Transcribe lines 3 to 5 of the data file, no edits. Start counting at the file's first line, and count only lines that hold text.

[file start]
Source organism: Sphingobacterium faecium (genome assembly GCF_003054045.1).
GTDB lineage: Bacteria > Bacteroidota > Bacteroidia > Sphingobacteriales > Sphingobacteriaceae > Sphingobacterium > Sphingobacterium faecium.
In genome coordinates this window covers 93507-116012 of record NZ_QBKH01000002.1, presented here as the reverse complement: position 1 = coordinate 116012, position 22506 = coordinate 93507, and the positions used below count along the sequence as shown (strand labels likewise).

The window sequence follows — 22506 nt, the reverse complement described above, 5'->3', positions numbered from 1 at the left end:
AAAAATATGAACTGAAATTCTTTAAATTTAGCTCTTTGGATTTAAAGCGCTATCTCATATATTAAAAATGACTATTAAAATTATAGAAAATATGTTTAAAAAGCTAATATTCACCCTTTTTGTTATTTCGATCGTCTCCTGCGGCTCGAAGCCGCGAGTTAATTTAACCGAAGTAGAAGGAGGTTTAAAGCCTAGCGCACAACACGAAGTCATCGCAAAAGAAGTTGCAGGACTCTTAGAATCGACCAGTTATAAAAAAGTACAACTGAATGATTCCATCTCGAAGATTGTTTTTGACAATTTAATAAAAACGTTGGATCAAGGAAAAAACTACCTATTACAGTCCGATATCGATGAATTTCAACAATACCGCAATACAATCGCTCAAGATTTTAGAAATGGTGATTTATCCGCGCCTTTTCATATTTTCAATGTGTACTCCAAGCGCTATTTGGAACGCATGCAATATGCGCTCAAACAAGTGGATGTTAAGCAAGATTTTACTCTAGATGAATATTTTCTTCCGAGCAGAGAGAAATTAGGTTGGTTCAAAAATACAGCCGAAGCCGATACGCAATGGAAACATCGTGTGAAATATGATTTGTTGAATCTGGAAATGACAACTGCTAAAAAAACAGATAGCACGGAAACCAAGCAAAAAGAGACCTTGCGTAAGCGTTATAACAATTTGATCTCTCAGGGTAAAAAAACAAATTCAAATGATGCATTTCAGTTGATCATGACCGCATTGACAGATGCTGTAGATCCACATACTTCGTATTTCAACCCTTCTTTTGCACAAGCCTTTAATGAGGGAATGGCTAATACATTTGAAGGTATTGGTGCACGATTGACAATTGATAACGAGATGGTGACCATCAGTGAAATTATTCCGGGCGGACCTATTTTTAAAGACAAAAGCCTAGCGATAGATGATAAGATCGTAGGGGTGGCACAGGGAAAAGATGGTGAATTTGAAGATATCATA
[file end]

In genome coordinates this window covers 93507-116012 of record NZ_QBKH01000002.1, presented here as the reverse complement: position 1 = coordinate 116012, position 22506 = coordinate 93507, and the positions used below count along the sequence as shown (strand labels likewise).

The window sequence follows — 22506 nt, the reverse complement described above, 5'->3', positions numbered from 1 at the left end:
AAAAATATGAACTGAAATTCTTTAAATTTAGCTCTTTGGATTTAAAGCGCTATCTCATATATTAAAAATGACTATTAAAATTATAGAAAATATGTTTAAAAAGCTAATATTCACCCTTTTTGTTATTTCGATCGTCTCCTGCGGCTCGAAGCCGCGAGTTAATTTAACCGAAGTAGAAGGAGGTTTAAAGCCTAGCGCACAACACGAAGTCATCGCAAAAGAAGTTGCAGGACTCTTAGAATCGACCAGTTATAAAAAAGTACAACTGAATGATTCCATCTCGAAGATTGTTTTTGACAATTTAATAAAAACGTTGGATCAAGGAAAAAACTACCTATTACAGTCCGATATCGATGAATTTCAACAATACCGCAATACAATCGCTCAAGATTTTAGAAATGGTGATTTATCCGCGCCTTTTCATATTTTCAATGTGTACTCCAAGCGCTATTTGGAACGCATGCAATATGCGCTCAAACAAGTGGATGTTAAGCAAGATTTTACTCTAGATGAATATTTTCTTCCGAGCAGAGAGAAATTAGGTTGGTTCAAAAATACAGCCGAAGCCGATACGCAATGGAAACATCGTGTGAAATATGATTTGTTGAATCTGGAAATGACAACTGCTAAAAAAACAGATAGCACGGAAACCAAGCAAAAAGAGACCTTGCGTAAGCGTTATAACAATTTGATCTCTCAGGGTAAAAAAACAAATTCAAATGATGCATTTCAGTTGATCATGACCGCATTGACAGATGCTGTAGATCCACATACTTCGTATTTCAACCCTTCTTTTGCACAAGCCTTTAATGAGGGAATGGCTAATACATTTGAAGGTATTGGTGCACGATTGACAATTGATAACGAGATGGTGACCATCAGTGAAATTATTCCGGGCGGACCTATTTTTAAAGACAAAAGCCTAGCGATAGATGATAAGATCGTAGGGGTGGCACAGGGAAAAGATGGTGAATTTGAAGATATCATA